Japanese Security and American Policy
The provisions of the Japanese Constitution barring the resort to war as an instrument of Japanese policy, and effectively committing Japan not to maintain armed forces on a major scale, has long raised the question how Japan's security is to be assured in a world still replete with sources of international conflict. As late as 1948 it was still General MacArthur's view, if the writer of these lines understood him correctly, that it would not be essential for the United States to maintain armed forces on the Japanese archipelago permanently or for a protracted time either for its own security or for that of Japan; in his view, the most suitable status for Japan would be one of permanent demilitarization and neutralization under such general protection as might be afforded by the United Nations and by the friendly interest of the United States. He appeared to believe, as did this writer, that if such a status could be arranged with the concurrence of the Soviet Government, the likelihood of a Soviet attack on Japan would be minimal; and it was not easy to see from what other quarter Japan could be seriously threatened. This concept assumed, of course, an eventual agreement between the Soviet Union, the United States and other interested parties, on the terms of a Japanese peace settlement.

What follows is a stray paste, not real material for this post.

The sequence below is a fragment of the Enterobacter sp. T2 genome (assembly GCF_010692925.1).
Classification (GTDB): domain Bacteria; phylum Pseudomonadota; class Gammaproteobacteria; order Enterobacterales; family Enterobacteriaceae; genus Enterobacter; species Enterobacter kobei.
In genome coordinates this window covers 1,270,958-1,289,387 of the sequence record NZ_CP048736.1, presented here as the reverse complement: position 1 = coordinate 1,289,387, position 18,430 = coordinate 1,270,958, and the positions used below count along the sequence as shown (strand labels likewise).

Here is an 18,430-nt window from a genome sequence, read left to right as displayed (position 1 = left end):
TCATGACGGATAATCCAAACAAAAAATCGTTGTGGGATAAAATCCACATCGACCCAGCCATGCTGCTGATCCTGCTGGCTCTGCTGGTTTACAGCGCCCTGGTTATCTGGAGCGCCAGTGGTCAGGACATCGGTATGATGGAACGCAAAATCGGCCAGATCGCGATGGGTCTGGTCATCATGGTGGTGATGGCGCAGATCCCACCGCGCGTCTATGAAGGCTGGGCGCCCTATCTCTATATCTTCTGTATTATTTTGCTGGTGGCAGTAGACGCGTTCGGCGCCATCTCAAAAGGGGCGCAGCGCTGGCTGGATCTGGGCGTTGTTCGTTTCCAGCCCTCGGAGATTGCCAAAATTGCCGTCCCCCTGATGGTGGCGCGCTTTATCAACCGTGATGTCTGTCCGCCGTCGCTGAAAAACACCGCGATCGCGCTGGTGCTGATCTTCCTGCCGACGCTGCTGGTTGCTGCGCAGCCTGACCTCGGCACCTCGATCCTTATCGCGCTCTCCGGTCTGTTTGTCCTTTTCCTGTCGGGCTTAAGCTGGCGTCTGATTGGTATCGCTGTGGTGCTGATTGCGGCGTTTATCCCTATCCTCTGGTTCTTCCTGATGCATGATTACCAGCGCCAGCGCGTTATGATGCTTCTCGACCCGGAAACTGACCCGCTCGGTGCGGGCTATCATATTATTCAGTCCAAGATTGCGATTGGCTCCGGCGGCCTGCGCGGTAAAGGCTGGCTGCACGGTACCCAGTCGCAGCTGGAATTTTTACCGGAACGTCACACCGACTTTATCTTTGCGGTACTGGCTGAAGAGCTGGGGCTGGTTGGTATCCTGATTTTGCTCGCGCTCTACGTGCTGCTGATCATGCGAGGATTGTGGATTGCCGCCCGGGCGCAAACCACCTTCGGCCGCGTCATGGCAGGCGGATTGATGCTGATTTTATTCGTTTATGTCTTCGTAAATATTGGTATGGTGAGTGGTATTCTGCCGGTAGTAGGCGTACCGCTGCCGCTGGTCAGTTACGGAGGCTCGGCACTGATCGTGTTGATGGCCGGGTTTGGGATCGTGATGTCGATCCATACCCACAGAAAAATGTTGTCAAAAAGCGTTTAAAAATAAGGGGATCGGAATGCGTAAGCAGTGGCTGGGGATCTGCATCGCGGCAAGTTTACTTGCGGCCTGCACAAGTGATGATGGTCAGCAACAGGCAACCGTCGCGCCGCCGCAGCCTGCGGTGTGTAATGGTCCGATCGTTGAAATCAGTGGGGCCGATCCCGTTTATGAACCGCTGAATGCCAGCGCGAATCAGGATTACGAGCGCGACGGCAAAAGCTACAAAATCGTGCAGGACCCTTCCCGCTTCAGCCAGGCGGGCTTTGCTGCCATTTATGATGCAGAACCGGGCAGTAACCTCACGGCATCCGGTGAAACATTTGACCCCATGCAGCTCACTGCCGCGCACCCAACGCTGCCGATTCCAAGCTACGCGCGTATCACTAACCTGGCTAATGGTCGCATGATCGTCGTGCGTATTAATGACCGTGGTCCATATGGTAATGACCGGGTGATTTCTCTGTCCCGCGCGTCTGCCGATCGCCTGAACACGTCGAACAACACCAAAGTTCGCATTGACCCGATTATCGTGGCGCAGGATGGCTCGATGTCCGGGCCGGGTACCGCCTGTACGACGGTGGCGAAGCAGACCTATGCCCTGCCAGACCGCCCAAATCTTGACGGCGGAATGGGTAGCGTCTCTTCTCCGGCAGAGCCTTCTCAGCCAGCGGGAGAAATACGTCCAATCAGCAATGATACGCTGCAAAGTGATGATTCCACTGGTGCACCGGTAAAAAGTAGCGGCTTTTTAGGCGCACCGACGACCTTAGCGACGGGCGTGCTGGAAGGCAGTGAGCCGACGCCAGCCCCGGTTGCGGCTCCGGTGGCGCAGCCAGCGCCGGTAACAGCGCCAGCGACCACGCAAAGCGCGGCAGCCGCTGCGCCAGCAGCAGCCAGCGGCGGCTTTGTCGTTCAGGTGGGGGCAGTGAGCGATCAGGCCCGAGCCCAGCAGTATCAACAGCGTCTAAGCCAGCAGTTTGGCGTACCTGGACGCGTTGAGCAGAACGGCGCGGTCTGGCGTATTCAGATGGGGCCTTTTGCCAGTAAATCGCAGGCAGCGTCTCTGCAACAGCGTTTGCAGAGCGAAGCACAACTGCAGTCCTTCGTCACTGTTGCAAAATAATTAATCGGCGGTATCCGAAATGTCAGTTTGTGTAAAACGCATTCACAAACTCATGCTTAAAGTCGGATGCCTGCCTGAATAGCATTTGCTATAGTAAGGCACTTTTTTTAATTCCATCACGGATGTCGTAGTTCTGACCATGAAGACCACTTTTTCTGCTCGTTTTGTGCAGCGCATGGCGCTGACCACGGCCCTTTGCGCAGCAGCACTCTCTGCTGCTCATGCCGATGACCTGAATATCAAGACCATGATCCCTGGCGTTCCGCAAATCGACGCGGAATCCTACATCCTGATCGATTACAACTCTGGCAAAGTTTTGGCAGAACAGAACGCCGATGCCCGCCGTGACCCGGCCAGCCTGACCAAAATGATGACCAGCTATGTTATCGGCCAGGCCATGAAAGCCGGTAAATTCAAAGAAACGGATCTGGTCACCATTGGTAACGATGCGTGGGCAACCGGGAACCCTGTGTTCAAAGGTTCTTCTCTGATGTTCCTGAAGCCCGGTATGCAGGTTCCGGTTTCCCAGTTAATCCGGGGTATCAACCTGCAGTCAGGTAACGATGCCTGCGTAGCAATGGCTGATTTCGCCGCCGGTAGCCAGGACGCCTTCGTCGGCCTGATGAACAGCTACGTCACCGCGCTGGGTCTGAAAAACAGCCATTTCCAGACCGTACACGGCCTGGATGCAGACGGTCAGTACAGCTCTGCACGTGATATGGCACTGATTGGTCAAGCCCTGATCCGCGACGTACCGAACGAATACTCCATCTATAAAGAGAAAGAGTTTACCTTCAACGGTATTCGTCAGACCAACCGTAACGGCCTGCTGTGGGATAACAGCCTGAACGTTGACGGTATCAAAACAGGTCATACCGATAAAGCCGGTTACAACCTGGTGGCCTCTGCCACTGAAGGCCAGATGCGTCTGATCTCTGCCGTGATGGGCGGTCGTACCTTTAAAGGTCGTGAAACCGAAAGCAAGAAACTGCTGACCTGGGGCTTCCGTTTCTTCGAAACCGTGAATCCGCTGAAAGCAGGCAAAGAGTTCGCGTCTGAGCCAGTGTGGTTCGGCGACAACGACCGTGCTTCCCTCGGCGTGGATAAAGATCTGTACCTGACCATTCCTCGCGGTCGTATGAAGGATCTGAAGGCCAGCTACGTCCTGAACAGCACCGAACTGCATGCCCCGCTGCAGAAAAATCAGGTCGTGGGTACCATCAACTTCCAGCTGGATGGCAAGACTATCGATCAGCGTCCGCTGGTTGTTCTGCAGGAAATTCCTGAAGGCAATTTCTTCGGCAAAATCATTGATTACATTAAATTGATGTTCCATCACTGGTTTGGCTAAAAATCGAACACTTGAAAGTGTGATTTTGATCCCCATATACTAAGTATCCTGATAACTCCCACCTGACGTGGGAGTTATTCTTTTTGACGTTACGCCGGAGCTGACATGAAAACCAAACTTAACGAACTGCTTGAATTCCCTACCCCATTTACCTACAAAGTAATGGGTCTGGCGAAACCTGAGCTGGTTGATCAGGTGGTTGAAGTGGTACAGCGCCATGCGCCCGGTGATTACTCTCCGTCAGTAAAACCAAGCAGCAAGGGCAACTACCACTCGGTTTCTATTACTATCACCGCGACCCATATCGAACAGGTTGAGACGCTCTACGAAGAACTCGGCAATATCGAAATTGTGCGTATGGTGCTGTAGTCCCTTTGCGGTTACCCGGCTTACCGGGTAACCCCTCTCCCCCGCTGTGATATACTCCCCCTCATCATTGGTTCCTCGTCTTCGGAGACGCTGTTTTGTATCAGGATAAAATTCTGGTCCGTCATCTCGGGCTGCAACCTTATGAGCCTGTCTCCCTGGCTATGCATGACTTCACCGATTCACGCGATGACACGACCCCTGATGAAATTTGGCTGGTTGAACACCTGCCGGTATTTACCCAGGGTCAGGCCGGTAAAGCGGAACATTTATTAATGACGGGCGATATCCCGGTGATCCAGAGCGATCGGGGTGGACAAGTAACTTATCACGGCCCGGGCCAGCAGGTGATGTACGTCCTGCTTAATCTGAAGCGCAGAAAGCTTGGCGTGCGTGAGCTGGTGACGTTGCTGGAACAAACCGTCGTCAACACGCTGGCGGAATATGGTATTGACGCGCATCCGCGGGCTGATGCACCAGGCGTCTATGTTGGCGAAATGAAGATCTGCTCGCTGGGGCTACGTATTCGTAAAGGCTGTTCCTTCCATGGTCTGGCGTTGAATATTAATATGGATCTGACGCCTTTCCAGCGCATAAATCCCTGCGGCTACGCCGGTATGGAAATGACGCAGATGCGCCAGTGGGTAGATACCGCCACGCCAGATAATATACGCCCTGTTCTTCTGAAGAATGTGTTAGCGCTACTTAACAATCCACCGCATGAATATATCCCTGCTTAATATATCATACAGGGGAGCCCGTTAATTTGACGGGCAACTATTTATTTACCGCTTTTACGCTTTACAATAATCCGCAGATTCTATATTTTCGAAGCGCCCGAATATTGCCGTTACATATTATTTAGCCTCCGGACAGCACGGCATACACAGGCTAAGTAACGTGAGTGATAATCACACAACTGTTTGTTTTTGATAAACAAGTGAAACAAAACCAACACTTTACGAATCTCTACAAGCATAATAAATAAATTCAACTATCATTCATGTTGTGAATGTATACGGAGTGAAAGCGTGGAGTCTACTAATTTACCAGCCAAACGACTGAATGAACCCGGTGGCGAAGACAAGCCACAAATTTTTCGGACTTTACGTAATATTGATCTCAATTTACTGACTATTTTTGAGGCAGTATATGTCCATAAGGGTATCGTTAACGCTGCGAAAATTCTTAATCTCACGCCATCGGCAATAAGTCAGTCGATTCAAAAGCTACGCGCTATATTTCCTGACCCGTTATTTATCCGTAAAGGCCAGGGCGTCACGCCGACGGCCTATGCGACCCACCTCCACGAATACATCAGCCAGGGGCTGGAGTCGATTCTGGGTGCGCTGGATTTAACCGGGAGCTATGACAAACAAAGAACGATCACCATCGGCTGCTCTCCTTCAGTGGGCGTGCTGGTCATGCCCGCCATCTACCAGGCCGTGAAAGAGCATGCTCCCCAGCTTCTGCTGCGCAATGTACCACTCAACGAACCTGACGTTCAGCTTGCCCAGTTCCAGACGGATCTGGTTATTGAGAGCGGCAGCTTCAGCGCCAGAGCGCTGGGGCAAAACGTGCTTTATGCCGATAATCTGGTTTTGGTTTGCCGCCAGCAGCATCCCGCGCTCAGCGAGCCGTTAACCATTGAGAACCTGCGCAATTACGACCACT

In the following year-1949-however, the decision was taken in Washington, for reasons still not fully clear, to proceed at once to the negotiation of a separate United States-Japanese treaty, one which would envisage virtually a bilateral alliance between the two countries and the retention for an indefinite period of American bases and defense facilities on the Japanese islands. Preparatory talks on such a treaty were well advanced when the Korean War broke out. To what extent these discussions, and the American disposition they reflected, were a factor in the Communist decision to launch the attack in Korea is a question which still awaits exhaustive historical scrutiny. Certainly, they were not the only factor; but it would be surprising if they had had no effect at all on this decision.